We were severely disappointed.
I haven't been to a farmer's market in years. I (incorrectly) posted on facebook that it had been since I lived in England, but while we were out and about, Hubby reminded me I used to go to the ones in Charleston. So, while I thought it had been like 7 or 8 years, it had really only been like 4 or 5 years since I'd been to one. Anyway, there were 2 for us to choose from; one was about 10 miles but a 30 minute drive to downtown Tucson... in the 'hood. The other was about 10 miles but a 20 minute drive up toward the mountains. We decided to take our chances with the mountain farmer's market.
We started the 20 minute drive, and I quickly started to question our decision because it appeared this farmer's market was in the middle of nowhere- some The Hills Have Eyes shit. Desert, tumbleweeds, torture and plenty of places to bury our dead bodies. We finally found it, and we saw a decent amount of cars, so we decided not to have wasted the 20 minute drive and park.
Now, you have to understand that we decided to go to a farmer's market because my past experience with farmer's markets has been nothing but positive. Produce was almost half the price of going to a grocery store because you were cutting out the middle man of the grocery store and going directly to the farmer. Handmade goodies like pies and bread are next to nothing because the people want to make sure they sell it instead of load 27 loaves of bread back into their car at the end of the day. And handmade art? They were setting up at a farmer's market, not having their own show at a gallery, so paintings were in the $20 range and handmade jewelry was next to nothing because there's 53 other handmade jewelry vendors.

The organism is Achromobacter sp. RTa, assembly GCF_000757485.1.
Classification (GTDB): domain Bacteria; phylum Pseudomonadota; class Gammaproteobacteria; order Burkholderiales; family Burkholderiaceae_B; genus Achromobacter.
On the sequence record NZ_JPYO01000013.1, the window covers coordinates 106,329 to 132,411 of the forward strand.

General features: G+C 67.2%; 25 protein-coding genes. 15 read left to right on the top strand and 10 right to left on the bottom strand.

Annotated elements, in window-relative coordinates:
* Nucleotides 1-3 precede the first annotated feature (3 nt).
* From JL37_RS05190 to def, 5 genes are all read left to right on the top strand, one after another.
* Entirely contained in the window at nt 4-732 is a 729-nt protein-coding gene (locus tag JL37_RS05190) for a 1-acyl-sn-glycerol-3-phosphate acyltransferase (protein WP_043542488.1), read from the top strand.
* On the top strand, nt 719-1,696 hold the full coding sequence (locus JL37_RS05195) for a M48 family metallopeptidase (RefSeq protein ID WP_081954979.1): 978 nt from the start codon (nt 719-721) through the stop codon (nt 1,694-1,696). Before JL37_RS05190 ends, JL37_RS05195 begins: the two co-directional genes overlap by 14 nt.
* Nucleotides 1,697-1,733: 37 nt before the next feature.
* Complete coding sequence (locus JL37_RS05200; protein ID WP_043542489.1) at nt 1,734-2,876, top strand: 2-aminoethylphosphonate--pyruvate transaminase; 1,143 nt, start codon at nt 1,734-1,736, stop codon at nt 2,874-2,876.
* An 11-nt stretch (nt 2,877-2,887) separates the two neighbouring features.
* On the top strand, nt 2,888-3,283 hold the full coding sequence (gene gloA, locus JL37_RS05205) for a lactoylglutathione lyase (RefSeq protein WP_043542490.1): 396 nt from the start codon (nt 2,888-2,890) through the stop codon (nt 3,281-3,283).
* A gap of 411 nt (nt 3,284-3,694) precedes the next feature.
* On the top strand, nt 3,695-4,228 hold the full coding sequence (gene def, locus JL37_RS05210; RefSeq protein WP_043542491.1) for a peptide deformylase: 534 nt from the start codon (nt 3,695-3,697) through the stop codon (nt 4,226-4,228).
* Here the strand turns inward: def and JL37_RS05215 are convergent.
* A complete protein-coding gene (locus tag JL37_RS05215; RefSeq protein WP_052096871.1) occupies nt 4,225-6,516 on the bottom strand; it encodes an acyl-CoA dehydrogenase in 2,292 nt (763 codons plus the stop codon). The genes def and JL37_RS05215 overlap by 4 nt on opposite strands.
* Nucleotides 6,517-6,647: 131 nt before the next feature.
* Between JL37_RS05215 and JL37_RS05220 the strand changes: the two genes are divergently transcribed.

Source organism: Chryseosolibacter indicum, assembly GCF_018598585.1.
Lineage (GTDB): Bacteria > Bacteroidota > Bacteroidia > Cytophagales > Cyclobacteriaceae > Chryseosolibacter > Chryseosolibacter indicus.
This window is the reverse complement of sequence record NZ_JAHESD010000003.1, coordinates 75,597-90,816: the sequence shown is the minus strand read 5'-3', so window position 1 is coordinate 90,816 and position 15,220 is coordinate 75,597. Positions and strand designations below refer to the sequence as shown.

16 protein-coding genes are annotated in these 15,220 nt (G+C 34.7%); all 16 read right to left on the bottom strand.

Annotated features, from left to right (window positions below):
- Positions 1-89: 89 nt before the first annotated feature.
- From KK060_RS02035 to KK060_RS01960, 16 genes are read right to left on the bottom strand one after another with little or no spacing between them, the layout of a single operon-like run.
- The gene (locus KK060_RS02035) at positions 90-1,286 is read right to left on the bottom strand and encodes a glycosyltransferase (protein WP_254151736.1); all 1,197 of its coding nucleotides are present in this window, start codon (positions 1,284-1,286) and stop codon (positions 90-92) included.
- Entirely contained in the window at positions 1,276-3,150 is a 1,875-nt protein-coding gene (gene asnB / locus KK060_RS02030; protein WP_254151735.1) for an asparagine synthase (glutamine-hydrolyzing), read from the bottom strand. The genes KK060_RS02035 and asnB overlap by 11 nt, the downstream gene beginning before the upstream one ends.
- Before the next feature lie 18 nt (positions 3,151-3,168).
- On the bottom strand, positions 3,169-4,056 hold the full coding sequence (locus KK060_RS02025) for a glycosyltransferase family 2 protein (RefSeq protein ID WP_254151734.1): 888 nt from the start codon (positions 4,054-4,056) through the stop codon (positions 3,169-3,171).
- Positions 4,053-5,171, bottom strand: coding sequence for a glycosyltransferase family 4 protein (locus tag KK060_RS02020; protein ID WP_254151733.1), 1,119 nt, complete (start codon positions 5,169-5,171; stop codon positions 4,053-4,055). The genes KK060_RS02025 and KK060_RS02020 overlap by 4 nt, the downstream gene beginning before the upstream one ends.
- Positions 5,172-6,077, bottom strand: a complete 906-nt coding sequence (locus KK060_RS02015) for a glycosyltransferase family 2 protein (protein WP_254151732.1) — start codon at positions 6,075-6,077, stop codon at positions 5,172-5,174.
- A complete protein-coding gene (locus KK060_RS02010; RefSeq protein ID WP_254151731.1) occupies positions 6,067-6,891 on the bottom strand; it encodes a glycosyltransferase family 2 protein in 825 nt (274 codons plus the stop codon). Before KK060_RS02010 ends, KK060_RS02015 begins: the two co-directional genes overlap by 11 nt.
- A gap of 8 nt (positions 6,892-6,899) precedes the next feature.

We parked and started walking toward the vendors. There were a few outside booths set up before the (high class, I'm assuming) covered booths. The first thing I saw was some handmade mosaic tiles. Someone had painted and glued together fake gems and tiles to make a gecko. How cute... and $250 each. WTF? I can make those for about $10, and that's if I were to buy tile to smash instead of just find crap to smash. On to the next booth...
Handmade jewelry for $25 a bracelet; wood sculptures for $100 each; matted photographs for $50 each... where's the cheap crap? These people are set up in the middle of nowhere in the desert and are charging prices as if they are on the Vegas strip selling their stuff. Not what I had in mind. We saw the produce and
food stuffs at the end of the covered booths section, so I grabbed Hubby's hand and pulled him quickly there.
|picture courtesy of|
Yes, I understand supporting local businesses- I used to own my own store, so I'm a huge advocate for it. But, the local business owner also needs to try and compete somewhat with the big chain moguls... hell, at least make it seem like you are trying to compete, please. I would have bought from the produce seller at the farmer's market if his oranges were $1.50 a pound instead of $2, the lettuce were $1.50 a head instead of $2.50. But not when their prices are 300% or more higher than the grocery store. Screw that.